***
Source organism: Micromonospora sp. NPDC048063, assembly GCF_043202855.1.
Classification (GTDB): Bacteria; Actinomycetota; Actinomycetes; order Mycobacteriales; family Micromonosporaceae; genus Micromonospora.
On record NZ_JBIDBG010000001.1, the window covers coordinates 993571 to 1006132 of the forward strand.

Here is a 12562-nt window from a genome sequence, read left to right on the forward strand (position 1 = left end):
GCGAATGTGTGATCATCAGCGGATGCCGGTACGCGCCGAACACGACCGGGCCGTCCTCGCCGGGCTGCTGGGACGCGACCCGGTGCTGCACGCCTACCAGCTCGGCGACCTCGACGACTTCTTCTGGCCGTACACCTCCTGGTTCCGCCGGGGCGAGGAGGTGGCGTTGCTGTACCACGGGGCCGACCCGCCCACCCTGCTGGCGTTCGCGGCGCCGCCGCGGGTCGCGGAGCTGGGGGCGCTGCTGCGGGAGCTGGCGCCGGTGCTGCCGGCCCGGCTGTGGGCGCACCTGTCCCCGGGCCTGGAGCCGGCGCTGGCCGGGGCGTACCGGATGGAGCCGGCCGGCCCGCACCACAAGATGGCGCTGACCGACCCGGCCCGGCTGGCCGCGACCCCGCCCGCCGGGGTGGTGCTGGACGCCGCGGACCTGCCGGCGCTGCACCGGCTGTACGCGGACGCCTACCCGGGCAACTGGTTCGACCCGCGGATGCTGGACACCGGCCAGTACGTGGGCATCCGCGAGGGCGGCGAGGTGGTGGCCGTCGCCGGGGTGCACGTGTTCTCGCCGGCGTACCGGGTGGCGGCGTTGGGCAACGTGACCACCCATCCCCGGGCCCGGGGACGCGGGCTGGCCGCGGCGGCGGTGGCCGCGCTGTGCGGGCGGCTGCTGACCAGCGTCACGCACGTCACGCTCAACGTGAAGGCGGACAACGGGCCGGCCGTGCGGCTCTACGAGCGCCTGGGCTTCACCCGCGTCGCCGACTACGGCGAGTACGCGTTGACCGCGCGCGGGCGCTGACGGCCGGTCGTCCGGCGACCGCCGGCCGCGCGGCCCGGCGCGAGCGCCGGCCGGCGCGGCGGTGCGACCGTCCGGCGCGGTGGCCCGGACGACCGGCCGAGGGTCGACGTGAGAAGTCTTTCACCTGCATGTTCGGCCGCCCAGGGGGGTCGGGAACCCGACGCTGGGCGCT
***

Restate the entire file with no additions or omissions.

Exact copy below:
Source organism: Micromonospora sp. NPDC048063, assembly GCF_043202855.1.
Classification (GTDB): Bacteria; Actinomycetota; Actinomycetes; order Mycobacteriales; family Micromonosporaceae; genus Micromonospora.
On record NZ_JBIDBG010000001.1, the window covers coordinates 993571 to 1006132 of the forward strand.

Here is a 12562-nt window from a genome sequence, read left to right on the forward strand (position 1 = left end):
GCGAATGTGTGATCATCAGCGGATGCCGGTACGCGCCGAACACGACCGGGCCGTCCTCGCCGGGCTGCTGGGACGCGACCCGGTGCTGCACGCCTACCAGCTCGGCGACCTCGACGACTTCTTCTGGCCGTACACCTCCTGGTTCCGCCGGGGCGAGGAGGTGGCGTTGCTGTACCACGGGGCCGACCCGCCCACCCTGCTGGCGTTCGCGGCGCCGCCGCGGGTCGCGGAGCTGGGGGCGCTGCTGCGGGAGCTGGCGCCGGTGCTGCCGGCCCGGCTGTGGGCGCACCTGTCCCCGGGCCTGGAGCCGGCGCTGGCCGGGGCGTACCGGATGGAGCCGGCCGGCCCGCACCACAAGATGGCGCTGACCGACCCGGCCCGGCTGGCCGCGACCCCGCCCGCCGGGGTGGTGCTGGACGCCGCGGACCTGCCGGCGCTGCACCGGCTGTACGCGGACGCCTACCCGGGCAACTGGTTCGACCCGCGGATGCTGGACACCGGCCAGTACGTGGGCATCCGCGAGGGCGGCGAGGTGGTGGCCGTCGCCGGGGTGCACGTGTTCTCGCCGGCGTACCGGGTGGCGGCGTTGGGCAACGTGACCACCCATCCCCGGGCCCGGGGACGCGGGCTGGCCGCGGCGGCGGTGGCCGCGCTGTGCGGGCGGCTGCTGACCAGCGTCACGCACGTCACGCTCAACGTGAAGGCGGACAACGGGCCGGCCGTGCGGCTCTACGAGCGCCTGGGCTTCACCCGCGTCGCCGACTACGGCGAGTACGCGTTGACCGCGCGCGGGCGCTGACGGCCGGTCGTCCGGCGACCGCCGGCCGCGCGGCCCGGCGCGAGCGCCGGCCGGCGCGGCGGTGCGACCGTCCGGCGCGGTGGCCCGGACGACCGGCCGAGGGTCGACGTGAGAAGTCTTTCACCTGCATGTTCGGCCGCCCAGGGGGGTCGGGAACCCGACGCTGGGCGCT